Cubs top 5 fantasy prospects
1- Anthony Rizzo, 1B
I wrote about Rizzo extensively after the Cubs acquired him through trade from the Padres, so instead of rehashing, I’ll direct you here.
2- Brett Jackson, OF
An argument could be made for Jackson ranking above Rizzo, and I wouldn’t put up much resistance as I nearly ranked him there myself. Jackson offers a solid balance of power and speed, and gets bonus points in fantasy leagues that distinguish between outfield positions (Jackson has been developed in centerfield but may end up needing to move to a corner down the line). The biggest fly in the ointment in his game is a questionable hit tool that has led to ugly strikeout rates. He draws walks at a high rate, which will help offset a below average batting average, but will need to continue to succeed in spite of his strikeouts if he hopes to win over his detractors.
3- Javier Baez, SS
After Baez, the list drops off a bit. Like Jackson, and argument could be made for slotting him atop this list. The most obvious is that he joined the Cubs as a prep shortstop selected in this past June’s amateur draft. Of course, to enjoy the full benefits of positional scarcity, he’ll have to remain at shortstop, and a number of scouting reports suggest he won’t. Those that peg him for a position switch have him moving to third base, so he’d still have a positional scarcity edge over Rizzo and Jackson. Baez calling card is his explosive bat that projects to generate plus batting average and home run totals. Those contributions would play at either shortstop or third base, and once he gets further professional experience he could leap to the top of this list.
4- Josh Vitters, 3B
The pretty swing that scouts fell in love with when the Cubs nabbed Vitters in the first round of the 2007 amateur draft remains pretty, but his failure to develop as expected is leaving him looking as much suspect as prospect. Vitters got time in the outfield in the Arizona Fall League, and has seen time at first base, leaving some questions as to whether he’ll remain at third base. Most scouting reports suggest he has improved his fielding at the hot corner greatly, so there is still hope he can stick. If he is forced to change positions, his fantasy value will plummet in the same fashion Grant Green’s did. Vitters free swinging approach has led to poor walk rates, and prevented his power from being on full display. He’s just 22, and played most of the year at the Double-A level as a 21 year old, so it’s probably a bit too early to say he is what he is. There is at least a non-zero chance he’ll become more selective. The ceiling looks lower these days, and less likely to be reached, but he’s not far from reaching the bigs and he has the upside of being a fantasy starter at a top heavy position.
5- Dillon Maples, SP
Lost in the shock surrounding prep outfielder Josh Bell signing with the Pirates as a second round selection was the Cubs signing 14th round prep arm Dillon Maples out a commitment to North Carolina. Maples has yet to throw a pitch as a professional, but has projectability written all over him. He’s 6-foot-2 and weighs 195 pounds and already pumps out fastballs sitting in the 92-96 mph range. Some premium velocity pitchers tend to throw “straight,” fastballs, but both Jim Callis of Baseball America and Kevin Goldstein of Baseball Prospectus gush about the movement on Maples heater. The combination of top notch velocity and movement makes it a plus offering. He also throws a plus curveball. Concerns over Maples development revolve around his lack of a third pitch (he’s learning a change-up), and a delivery that some think could lead to injury and control problems. He’s multiple years away, but a prospect worth monitoring nonetheless.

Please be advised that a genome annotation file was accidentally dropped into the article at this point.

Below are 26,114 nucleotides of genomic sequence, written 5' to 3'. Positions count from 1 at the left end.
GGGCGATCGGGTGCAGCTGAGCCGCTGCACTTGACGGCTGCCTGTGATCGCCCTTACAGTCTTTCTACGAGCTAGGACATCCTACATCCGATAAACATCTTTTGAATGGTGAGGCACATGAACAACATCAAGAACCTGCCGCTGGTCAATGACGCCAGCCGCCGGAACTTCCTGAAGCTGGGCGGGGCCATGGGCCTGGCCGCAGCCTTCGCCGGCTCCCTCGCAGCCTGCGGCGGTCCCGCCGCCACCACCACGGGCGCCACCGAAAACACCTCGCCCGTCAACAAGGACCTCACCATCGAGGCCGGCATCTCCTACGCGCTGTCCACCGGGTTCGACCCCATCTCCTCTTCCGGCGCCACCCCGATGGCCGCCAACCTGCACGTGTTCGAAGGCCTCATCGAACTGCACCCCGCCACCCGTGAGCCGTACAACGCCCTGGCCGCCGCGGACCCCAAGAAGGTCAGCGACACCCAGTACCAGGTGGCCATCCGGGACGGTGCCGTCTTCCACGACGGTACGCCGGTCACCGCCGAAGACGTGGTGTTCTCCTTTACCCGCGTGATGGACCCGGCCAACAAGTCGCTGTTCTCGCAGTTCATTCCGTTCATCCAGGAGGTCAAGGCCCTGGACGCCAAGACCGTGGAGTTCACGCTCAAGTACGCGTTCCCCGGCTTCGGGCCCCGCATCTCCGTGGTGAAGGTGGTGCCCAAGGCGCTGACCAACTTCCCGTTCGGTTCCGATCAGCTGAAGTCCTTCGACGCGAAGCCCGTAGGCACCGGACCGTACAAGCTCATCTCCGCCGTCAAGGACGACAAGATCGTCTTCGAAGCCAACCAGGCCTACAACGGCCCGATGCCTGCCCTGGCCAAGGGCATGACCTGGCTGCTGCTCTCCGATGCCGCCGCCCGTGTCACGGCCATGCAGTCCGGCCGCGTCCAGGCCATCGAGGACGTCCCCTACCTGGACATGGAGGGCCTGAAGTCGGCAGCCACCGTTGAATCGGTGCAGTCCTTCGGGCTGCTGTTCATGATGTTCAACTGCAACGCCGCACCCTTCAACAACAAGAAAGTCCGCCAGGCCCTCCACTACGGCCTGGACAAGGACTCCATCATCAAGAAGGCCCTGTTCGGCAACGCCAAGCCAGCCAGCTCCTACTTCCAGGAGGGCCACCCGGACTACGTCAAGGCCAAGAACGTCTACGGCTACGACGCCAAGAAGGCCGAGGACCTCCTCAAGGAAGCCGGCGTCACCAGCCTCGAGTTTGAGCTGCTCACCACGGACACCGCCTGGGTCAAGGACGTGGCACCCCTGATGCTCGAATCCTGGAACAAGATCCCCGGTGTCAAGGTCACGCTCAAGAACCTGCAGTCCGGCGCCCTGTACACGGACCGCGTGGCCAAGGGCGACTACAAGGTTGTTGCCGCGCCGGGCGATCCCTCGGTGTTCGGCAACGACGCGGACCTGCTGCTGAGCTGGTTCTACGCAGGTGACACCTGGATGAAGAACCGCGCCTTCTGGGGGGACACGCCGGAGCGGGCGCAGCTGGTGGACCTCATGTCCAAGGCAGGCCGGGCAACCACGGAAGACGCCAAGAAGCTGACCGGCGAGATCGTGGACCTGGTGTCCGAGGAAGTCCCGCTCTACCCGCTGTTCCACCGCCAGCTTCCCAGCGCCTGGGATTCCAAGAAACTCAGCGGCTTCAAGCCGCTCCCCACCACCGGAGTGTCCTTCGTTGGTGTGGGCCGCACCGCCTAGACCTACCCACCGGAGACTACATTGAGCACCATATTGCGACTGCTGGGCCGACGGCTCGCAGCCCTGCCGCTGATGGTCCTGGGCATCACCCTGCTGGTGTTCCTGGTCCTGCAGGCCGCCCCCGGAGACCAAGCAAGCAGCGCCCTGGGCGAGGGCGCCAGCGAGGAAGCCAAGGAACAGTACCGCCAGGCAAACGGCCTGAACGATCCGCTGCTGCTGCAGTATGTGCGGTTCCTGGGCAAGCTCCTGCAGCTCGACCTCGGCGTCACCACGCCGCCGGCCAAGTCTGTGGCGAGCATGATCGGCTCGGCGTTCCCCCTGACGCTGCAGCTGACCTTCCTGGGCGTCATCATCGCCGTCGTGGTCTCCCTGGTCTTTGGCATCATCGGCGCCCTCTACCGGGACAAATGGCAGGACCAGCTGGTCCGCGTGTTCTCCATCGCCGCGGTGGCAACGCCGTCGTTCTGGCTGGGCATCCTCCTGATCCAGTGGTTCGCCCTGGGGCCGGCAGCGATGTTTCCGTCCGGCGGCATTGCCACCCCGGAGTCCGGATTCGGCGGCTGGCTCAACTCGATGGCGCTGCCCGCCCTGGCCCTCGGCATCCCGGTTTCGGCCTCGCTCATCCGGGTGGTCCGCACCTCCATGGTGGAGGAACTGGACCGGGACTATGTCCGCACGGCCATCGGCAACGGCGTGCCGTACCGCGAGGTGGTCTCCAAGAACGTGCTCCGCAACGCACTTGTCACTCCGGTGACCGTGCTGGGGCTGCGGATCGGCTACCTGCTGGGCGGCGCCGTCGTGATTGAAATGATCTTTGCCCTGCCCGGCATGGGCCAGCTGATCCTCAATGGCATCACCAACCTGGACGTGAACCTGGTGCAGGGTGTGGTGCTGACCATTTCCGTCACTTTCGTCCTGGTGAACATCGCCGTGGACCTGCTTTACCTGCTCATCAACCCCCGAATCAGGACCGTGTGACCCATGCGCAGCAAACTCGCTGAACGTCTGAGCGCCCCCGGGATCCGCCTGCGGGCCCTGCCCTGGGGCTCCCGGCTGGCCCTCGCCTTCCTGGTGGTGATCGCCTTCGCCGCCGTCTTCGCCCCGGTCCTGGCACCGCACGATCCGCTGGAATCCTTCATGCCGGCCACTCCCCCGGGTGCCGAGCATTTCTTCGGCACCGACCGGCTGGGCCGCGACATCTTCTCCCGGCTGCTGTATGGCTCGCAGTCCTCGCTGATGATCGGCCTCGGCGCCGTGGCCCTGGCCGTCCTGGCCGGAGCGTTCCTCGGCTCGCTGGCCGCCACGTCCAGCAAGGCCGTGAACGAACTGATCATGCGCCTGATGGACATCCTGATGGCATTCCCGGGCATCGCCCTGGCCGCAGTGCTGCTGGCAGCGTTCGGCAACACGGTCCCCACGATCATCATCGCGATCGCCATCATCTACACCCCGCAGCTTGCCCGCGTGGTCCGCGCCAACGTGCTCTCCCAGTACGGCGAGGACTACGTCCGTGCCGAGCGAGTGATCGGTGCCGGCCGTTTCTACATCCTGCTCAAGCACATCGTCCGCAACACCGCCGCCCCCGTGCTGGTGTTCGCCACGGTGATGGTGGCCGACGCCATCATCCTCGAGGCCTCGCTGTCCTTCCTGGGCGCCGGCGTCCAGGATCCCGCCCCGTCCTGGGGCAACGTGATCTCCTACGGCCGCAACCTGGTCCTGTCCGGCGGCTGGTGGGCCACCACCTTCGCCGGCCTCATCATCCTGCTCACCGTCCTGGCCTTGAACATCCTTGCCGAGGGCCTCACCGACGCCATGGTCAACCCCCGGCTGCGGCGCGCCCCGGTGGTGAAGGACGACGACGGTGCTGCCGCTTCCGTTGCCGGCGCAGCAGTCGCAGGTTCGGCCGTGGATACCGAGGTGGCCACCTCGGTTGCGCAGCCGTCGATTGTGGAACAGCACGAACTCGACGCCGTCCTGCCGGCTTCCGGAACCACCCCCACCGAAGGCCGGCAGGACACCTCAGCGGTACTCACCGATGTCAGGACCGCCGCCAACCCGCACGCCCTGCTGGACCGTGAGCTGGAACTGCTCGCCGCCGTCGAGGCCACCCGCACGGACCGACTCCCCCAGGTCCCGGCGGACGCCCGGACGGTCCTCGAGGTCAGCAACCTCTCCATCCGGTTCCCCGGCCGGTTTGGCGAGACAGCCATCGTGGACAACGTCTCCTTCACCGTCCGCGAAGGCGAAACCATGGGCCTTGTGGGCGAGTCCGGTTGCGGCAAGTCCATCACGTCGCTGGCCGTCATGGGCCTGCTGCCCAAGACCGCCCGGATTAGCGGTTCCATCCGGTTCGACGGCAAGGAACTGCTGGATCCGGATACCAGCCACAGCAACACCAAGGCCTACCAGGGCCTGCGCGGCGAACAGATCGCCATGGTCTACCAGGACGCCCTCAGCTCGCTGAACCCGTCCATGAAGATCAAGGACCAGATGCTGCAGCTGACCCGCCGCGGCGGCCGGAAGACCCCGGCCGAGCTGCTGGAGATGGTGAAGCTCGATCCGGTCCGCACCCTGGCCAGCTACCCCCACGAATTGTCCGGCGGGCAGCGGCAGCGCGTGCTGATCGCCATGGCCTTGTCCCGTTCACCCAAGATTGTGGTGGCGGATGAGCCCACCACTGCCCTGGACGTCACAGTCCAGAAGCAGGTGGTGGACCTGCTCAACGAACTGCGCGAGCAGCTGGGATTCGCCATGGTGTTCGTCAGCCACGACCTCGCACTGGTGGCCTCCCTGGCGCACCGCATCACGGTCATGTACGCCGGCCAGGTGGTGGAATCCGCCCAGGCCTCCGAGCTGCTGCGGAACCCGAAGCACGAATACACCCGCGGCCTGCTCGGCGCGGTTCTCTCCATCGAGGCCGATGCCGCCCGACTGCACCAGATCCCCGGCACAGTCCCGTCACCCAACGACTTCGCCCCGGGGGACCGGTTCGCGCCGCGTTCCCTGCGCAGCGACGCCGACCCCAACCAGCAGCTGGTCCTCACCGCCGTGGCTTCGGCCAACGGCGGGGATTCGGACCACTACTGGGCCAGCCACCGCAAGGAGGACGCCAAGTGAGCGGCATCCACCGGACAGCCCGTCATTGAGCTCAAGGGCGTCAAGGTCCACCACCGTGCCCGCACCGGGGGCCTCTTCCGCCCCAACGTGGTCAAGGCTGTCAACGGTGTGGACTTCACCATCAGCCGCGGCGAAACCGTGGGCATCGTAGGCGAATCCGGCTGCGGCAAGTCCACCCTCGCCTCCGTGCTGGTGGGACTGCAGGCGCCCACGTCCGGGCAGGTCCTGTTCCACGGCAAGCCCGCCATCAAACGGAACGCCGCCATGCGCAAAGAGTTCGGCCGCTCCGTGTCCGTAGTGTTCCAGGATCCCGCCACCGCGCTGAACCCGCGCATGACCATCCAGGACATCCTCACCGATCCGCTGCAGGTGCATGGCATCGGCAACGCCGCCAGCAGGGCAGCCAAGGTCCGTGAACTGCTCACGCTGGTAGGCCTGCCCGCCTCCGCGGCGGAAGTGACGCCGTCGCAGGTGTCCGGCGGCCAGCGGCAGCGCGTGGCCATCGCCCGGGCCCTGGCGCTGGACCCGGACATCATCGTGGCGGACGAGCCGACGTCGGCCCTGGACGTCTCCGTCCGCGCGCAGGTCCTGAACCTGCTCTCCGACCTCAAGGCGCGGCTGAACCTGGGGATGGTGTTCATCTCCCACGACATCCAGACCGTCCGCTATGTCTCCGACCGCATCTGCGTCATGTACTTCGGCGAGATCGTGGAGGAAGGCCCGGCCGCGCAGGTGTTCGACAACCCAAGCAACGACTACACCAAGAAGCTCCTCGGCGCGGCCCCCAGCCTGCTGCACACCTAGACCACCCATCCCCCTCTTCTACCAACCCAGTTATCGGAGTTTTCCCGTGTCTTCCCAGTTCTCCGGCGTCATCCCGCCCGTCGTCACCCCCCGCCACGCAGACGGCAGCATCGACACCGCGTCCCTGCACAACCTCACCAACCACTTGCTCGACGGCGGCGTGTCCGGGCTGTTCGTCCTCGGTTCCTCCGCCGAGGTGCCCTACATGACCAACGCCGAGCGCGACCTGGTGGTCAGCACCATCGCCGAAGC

Top 5 in 2012
1- Brett Jackson, OF
Jackson could break camp with the team, but that will probably be dependent upon the Cubs finding a suitor for Alfonso Soriano (only after they eat a large chunk of his contract, so temper excitement Cubs fans). Even if he opens the year in Triple-A, he has little left to prove and will be up early in the summer. His high strikeout rate could lead to struggles initially. Jackson’s power and speed should play immediately though.
2- Anthony Rizzo, 1B
Don’t expect to see him right away. A strong showing in Triple-A Iowa would go a long way in earning a summertime promotion. Beyond playing well, he may need to rely on Bryan LaHair stinking up the joint. LaHair is a 29 year old who has only played in 65 games at the major league level, so that may not be a problem.
3- Wellington Castillo, C
Castillo has gotten a cup of coffee in the bigs each of the last two years, and should serve as Geovany Soto’s backup this coming season. Castillo could develop into a low average plus power catching option. His strong arm makes him a solid real life prospect, something that could make him the Cubs catcher of the future and Soto expendable. Castillo won’t make an impact in one catcher leagues, but if he gets regular playing time due to injury or trade (either of himself or Soto), he could outproduce the dregs owned in two catcher formats.
4- Josh Vitters, 3B
A good start to the year in Triple-A and struggles from Ian Stewart at the major league level could open the door to Vitters this season.
5- Chris Carpenter, RP
Now a full time reliever, Carpenter has the type of power pitcher arsenal that plays well at the end of ball games. Sean Marshall is now a member of the Reds, and Carlos Marmol has tread the fine line of being effectively wild, and just downright wild. If Marmol loses his grip on the closer gig, Carpenter could be a dark horse for saves. He was much better in the Arizona Fall League than his was during the minor league season, so hopefully he can parlay that into leaving spring training with the parent club. Slightly behind Carpenter is fellow prospect Rafael Dolis. Dolis has missed fewer bats, but has a power arsenal of his own. Keep tabs on him as well.